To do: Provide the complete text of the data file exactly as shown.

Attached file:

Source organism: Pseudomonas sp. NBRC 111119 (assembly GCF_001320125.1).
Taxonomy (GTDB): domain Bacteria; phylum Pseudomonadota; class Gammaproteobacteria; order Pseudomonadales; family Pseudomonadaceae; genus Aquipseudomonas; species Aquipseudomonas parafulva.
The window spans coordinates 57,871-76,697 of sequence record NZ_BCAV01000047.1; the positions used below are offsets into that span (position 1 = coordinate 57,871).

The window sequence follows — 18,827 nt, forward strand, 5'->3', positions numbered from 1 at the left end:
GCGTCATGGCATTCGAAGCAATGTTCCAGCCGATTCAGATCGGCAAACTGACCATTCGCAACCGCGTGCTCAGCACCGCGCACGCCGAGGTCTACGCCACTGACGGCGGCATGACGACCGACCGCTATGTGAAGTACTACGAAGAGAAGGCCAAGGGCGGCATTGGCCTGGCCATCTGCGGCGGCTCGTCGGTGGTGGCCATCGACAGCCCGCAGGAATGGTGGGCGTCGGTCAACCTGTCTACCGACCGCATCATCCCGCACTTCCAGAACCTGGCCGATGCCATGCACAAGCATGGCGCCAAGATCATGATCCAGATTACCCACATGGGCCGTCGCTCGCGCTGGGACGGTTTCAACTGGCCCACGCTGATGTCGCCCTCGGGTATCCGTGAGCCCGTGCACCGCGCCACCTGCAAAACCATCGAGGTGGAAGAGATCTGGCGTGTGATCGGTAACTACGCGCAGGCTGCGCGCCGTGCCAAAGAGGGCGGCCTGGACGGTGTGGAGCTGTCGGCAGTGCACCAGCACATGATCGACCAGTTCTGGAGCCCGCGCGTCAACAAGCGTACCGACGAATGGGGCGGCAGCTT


Source organism: Pseudomonas sp. NBRC 111119 (assembly GCF_001320125.1).
Taxonomy (GTDB): domain Bacteria; phylum Pseudomonadota; class Gammaproteobacteria; order Pseudomonadales; family Pseudomonadaceae; genus Aquipseudomonas; species Aquipseudomonas parafulva.
The window spans coordinates 57,871-76,697 of sequence record NZ_BCAV01000047.1; the positions used below are offsets into that span (position 1 = coordinate 57,871).

The window sequence follows — 18,827 nt, forward strand, 5'->3', positions numbered from 1 at the left end:
GCGTCATGGCATTCGAAGCAATGTTCCAGCCGATTCAGATCGGCAAACTGACCATTCGCAACCGCGTGCTCAGCACCGCGCACGCCGAGGTCTACGCCACTGACGGCGGCATGACGACCGACCGCTATGTGAAGTACTACGAAGAGAAGGCCAAGGGCGGCATTGGCCTGGCCATCTGCGGCGGCTCGTCGGTGGTGGCCATCGACAGCCCGCAGGAATGGTGGGCGTCGGTCAACCTGTCTACCGACCGCATCATCCCGCACTTCCAGAACCTGGCCGATGCCATGCACAAGCATGGCGCCAAGATCATGATCCAGATTACCCACATGGGCCGTCGCTCGCGCTGGGACGGTTTCAACTGGCCCACGCTGATGTCGCCCTCGGGTATCCGTGAGCCCGTGCACCGCGCCACCTGCAAAACCATCGAGGTGGAAGAGATCTGGCGTGTGATCGGTAACTACGCGCAGGCTGCGCGCCGTGCCAAAGAGGGCGGCCTGGACGGTGTGGAGCTGTCGGCAGTGCACCAGCACATGATCGACCAGTTCTGGAGCCCGCGCGTCAACAAGCGTACCGACGAATGGGGCGGCAGCTT